Good software developers don’t like code duplication; similarly, good build engineers don’t like duplication of settings. TeamCity understands this and provides several ways to reuse settings.
Projects in TeamCity can be nested inside other projects and thus form a tree.
Settings and permissions defined in the parent project propagate to subprojects, which greatly simplifies maintenance of a large installation.
Create projects and build configurations programmatically, as code, based on the Kotlin programming language. Keep this code in a VCS, and all the changes to it will be applied to your build server automatically, without having to interact with the web UI.
You can create a template with the common (shared) settings, and then inherit any number of build configurations from this template.
With parameters you can generalize version control settings, template or build configuration, making them reusable and easily customizable.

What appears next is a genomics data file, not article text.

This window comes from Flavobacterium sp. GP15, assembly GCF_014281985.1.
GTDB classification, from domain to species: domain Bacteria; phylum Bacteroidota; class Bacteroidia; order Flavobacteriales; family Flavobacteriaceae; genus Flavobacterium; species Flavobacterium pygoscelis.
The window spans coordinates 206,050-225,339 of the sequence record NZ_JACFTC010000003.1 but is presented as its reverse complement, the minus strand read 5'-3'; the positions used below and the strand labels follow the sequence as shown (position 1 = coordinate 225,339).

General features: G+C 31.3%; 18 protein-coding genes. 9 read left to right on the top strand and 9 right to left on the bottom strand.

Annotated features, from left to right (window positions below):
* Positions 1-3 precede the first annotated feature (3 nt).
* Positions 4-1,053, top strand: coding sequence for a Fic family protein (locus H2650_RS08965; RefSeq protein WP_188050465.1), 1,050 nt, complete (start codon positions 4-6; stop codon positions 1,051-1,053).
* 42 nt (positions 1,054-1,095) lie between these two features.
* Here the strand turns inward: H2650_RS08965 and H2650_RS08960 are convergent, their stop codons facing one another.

Meta-runner is a great way to reuse a set of build tasks, making you feel like this set of tasks is natively supported by TeamCity.
You can create it from existing build steps in several clicks and then reuse in other build configurations.
Build Failure Conditions
You can use a wide spectrum of different conditions for marking a build as failed.
A build can be marked as failed if coverage drops below the specified threshold, or decreases compared to a previous build; if specific text appears in the build log; if artifacts were not published; and in many other cases.
Default and multiple templates 2017.2
Set up a default build configuration template for a project. Propagate changes to all the build configurations in the project by changing just one template. Attaching a build configuration to multiple templates at a time has also been made possible.
Build Chains and Build Dependencies
By specifying snapshot and artifact dependencies, you can break down a single build procedure into several parts that can be run on different build agents either in sequence or in parallel.
Composite builds 2017.2
Composite builds aggregate results from several other builds connected via snapshot dependencies and present them in a single build. See the progress of the whole chain in one place, as well as failed tests, build problem notifications, and artifacts.